New Delhi, April 21: Finance Minister of India, Arun Jaitley in his special address to the United Nations spoke about the drug mafia and terrorist nexus. He said that there is an urgent need to disrupt the financial flow and there is a clear nexus between the drug mafia and the terrorist groups.
It is a well known fact that terrorist groups survive on the money earned through drug trade. Dawood Ibrahim in fact has to compulsorily cough up a portion of his income from the drug trade to fund terrorist networks in Pakistan and Afghanistan.
The money that is earned by the drug mafia is obscene. In Punjab alone it is worth Rs 60,000 crore. A report by the UN states that the total potential value of Afghanistan's 2006 opium harvest accruiing to farmers, laboratory owners and Afghan traffickers reached about $US3.1 billion.
The drug mafia- terror nexus:
One of the leaders of the drug mafia is Dawood Ibrahim. He was cornered by the ISI to cough up a portion of his income earned from the drug trade.
Dawood had no option but to give in as a majority of the drugs he smuggles are routed from Afghanistan to Pakistan and then the rest of the world.
The drug mafia in Punjab too operates similarly. They have a lot of reliance on the drugs produced in Afghanistan. Unless and until they share their proceeds with Pakistan and their agents, the drugs will not flow out of Afghanistan.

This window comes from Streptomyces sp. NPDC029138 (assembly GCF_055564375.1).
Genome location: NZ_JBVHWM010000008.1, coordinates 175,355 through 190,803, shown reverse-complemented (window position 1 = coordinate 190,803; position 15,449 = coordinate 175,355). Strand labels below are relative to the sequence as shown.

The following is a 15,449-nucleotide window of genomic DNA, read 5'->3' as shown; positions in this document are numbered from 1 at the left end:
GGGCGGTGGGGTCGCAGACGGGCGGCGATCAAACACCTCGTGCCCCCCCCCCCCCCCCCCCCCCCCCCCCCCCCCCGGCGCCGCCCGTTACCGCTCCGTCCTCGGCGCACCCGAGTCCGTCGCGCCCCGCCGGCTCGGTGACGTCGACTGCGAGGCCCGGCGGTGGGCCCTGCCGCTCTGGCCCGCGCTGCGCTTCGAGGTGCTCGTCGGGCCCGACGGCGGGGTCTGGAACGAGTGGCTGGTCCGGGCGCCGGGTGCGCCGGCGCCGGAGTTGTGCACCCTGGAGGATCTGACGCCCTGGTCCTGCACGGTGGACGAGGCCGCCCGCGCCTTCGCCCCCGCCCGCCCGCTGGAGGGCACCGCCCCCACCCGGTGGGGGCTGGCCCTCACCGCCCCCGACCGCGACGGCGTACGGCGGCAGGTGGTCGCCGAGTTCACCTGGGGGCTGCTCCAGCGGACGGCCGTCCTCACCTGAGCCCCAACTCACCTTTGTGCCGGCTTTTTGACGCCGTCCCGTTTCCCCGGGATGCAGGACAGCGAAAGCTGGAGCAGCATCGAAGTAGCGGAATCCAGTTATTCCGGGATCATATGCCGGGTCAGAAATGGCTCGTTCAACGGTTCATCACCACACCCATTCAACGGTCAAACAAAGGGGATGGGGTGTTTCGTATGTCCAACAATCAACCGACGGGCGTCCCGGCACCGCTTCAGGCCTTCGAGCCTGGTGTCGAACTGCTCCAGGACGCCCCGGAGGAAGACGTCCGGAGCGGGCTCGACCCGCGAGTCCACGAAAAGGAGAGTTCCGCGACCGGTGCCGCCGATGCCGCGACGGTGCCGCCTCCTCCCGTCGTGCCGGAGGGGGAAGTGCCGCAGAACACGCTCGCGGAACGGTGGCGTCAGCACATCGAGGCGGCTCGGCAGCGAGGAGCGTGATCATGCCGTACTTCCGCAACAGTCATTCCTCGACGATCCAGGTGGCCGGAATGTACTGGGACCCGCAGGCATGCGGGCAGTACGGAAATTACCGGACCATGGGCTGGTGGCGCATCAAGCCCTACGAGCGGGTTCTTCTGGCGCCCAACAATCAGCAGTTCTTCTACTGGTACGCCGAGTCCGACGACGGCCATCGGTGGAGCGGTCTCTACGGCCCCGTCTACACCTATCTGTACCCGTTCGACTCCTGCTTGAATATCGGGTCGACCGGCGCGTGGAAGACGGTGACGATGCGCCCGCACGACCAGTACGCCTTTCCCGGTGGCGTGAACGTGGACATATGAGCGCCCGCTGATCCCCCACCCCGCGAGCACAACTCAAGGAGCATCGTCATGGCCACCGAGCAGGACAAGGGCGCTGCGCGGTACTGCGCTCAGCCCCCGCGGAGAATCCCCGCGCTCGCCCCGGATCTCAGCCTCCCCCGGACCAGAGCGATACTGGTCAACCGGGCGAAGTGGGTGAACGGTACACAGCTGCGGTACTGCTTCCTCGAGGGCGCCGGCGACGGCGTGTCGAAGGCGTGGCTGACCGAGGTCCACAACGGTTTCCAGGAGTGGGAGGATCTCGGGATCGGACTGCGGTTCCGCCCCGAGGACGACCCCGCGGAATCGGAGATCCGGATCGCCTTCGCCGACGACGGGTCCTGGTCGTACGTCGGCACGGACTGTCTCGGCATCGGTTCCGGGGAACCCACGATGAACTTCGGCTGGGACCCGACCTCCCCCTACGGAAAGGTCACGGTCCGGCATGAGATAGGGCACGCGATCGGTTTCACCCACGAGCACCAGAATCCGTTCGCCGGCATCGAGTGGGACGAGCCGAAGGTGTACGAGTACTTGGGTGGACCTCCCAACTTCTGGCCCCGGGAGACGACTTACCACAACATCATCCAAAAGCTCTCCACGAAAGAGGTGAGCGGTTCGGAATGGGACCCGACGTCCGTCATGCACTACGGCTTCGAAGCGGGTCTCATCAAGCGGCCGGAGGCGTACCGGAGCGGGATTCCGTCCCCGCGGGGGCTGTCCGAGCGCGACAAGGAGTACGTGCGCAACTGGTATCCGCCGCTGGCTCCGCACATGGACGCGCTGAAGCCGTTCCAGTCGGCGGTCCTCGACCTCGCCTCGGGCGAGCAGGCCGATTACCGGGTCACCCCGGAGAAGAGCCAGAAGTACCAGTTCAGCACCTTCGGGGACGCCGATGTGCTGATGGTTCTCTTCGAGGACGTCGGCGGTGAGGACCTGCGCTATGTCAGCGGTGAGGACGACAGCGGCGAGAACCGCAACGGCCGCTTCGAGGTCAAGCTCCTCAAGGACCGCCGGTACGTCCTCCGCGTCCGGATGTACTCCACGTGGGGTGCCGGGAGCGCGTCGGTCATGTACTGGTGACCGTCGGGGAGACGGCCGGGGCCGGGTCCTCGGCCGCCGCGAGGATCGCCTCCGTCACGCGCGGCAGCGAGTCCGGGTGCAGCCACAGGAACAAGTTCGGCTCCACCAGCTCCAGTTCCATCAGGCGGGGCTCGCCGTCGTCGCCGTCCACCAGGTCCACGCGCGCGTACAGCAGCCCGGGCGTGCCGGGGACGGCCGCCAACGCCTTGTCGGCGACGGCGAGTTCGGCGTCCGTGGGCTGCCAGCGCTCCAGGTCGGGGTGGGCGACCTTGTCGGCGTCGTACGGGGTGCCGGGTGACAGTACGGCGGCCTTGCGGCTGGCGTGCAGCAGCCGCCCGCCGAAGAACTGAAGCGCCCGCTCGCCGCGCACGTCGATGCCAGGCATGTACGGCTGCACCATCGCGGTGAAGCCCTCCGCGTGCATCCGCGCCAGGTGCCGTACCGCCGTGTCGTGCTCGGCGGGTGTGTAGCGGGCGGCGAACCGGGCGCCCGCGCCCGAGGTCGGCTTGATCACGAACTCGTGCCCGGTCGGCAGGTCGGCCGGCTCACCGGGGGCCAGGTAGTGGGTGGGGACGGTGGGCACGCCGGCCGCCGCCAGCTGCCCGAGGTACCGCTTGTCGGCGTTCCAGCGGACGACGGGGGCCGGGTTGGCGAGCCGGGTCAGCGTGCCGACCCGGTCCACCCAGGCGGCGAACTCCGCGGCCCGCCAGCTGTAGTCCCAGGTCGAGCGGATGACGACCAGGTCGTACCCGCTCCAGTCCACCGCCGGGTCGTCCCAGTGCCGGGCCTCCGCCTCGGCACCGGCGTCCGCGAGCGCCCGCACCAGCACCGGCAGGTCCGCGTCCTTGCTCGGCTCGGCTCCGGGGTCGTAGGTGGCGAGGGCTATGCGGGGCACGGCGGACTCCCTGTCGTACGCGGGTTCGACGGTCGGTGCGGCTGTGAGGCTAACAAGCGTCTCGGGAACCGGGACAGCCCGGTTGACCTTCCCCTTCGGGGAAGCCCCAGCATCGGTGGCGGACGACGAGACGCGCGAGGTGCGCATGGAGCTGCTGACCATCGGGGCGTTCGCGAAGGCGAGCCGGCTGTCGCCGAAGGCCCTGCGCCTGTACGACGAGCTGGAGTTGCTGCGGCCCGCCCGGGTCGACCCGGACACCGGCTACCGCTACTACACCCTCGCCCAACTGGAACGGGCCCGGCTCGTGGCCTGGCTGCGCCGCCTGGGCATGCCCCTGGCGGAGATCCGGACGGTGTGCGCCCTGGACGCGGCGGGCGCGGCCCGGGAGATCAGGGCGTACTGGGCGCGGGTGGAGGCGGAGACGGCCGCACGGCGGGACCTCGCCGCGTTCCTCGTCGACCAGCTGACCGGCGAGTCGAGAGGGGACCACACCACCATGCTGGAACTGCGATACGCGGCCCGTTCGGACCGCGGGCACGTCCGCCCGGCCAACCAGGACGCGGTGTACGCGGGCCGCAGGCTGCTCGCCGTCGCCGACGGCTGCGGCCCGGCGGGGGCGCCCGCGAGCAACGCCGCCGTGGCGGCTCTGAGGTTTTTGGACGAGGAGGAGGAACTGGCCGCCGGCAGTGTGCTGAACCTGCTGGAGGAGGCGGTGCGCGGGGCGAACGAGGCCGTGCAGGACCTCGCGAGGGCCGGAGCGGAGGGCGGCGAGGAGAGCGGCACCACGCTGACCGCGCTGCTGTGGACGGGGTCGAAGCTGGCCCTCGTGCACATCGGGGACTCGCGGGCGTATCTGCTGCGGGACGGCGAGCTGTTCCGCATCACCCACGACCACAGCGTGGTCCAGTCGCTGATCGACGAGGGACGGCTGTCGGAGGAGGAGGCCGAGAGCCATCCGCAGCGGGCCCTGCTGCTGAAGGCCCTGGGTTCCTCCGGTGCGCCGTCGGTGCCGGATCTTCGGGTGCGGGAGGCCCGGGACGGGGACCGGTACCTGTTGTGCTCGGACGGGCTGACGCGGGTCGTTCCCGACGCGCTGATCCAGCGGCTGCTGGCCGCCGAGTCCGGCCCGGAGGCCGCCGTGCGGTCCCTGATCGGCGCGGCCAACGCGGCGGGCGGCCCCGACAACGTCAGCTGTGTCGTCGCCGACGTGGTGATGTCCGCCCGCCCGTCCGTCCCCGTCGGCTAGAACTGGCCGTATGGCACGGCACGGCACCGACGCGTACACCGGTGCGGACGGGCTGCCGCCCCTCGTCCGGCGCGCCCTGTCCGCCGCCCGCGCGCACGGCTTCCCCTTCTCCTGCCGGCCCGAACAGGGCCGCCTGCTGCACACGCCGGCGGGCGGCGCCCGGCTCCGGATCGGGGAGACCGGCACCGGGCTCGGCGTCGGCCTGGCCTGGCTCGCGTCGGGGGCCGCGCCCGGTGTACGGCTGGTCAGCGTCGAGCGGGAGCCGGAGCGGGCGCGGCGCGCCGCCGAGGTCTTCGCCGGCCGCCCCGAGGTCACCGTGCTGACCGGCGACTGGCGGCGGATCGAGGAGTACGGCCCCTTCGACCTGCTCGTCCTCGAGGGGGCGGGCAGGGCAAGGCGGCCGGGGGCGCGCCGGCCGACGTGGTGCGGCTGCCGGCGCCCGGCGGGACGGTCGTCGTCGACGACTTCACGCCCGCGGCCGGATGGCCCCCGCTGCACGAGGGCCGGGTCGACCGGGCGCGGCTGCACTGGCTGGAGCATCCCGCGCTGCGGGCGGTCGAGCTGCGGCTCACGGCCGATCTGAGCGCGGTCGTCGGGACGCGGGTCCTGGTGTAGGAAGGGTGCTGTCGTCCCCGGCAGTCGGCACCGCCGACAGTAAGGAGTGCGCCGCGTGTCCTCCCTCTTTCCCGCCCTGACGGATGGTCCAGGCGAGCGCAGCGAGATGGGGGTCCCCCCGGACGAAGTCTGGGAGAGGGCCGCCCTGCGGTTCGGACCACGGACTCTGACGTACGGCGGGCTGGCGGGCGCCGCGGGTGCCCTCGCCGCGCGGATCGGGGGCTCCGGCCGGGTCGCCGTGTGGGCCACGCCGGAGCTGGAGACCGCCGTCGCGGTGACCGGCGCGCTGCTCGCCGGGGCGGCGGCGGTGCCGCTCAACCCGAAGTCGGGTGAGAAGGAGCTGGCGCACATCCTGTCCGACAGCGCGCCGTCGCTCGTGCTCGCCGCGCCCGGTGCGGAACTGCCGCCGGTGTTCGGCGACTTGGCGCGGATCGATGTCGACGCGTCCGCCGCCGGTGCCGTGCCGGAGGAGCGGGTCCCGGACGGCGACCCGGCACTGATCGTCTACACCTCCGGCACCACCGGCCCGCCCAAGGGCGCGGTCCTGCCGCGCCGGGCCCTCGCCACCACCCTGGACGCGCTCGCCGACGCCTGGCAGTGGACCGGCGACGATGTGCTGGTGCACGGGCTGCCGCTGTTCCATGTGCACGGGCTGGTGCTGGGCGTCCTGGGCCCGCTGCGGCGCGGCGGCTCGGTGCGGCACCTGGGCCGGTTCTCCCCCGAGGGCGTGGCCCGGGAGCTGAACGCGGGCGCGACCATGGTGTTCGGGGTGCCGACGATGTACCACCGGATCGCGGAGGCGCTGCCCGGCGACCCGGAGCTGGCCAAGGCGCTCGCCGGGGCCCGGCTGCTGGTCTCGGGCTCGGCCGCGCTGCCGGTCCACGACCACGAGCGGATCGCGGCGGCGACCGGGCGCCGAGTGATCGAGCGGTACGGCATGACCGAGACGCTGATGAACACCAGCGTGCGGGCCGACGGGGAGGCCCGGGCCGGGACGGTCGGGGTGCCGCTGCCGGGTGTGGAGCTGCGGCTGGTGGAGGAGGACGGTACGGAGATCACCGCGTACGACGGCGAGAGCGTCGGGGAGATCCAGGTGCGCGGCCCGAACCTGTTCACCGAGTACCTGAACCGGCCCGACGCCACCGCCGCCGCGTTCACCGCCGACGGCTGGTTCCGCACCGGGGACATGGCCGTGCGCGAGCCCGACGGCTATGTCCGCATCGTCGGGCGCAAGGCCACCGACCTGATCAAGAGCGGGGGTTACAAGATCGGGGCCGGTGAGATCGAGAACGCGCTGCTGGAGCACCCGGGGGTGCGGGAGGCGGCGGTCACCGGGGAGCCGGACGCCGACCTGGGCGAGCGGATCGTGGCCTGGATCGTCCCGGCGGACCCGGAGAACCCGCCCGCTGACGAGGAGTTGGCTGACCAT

Historically, Afghanistan has been a major source of heroin throughout the world. Recently, al-Qaeda and Sunni extremists have been associated through a number of investigations with drug trafficking. Elements of the Taliban shipping and selling illegal drugs into the US.
A joint FBI and DEA investigation resulted in the arrests of 16 Afghan and Pakistani subjects for involvement in a drug ring that was possibly linked to al-Qaeda and the Taliban.
The investigation determined that heroin, grown and processed in Afghanistan and Pakistan, was being shipped to the U.S. Profits from the sale of the heroin were laundered through Afghan and Pakistani owned businesses and then sent back to associates of terrorist organizations.
The report by the UN:
According to the UN's World Drug Report 2007, the total potential value of Afghanistan's 2006 opium harvest accruiing to farmers, laboratory owners and Afghan traffickers reached about $US3.1 billion.
In addition, it is reported that in 2004, some 400 tons of cocaine was exported from one Latin American country, with an estimated domestic value of US$ 2 billion.
How much of this money is used for perpetrating acts of terrorism? Estimates vary. But even a small percentage would be more than sufficient for some individuals or groups to plan, finance and carry out terrorist acts. Indeeed drug trafficking has provided funding for insurgency and those who use terrorist violence in various regions throughout the world, including in transit regions.
In some cases, drugs have even been the currency used in the commission of terrorist attacks, as was the case in the Madrid bombings.
Effective tools do however, exist which can chip away at - and eventually contribute to breaking - the links. For example, at the international level there is a common legal framework consisting of 16 universal anti-terrorist instruments, as well as relevant UN Security Council resolutions.
Included in the latter is a series of UN resolutions imposing sanctions - such as the freezing of assets, a travel ban and an arms embargo, on members of the Taliban, Al-Qaida and their associates. There are currently 124 entities and 226 individuals on this list.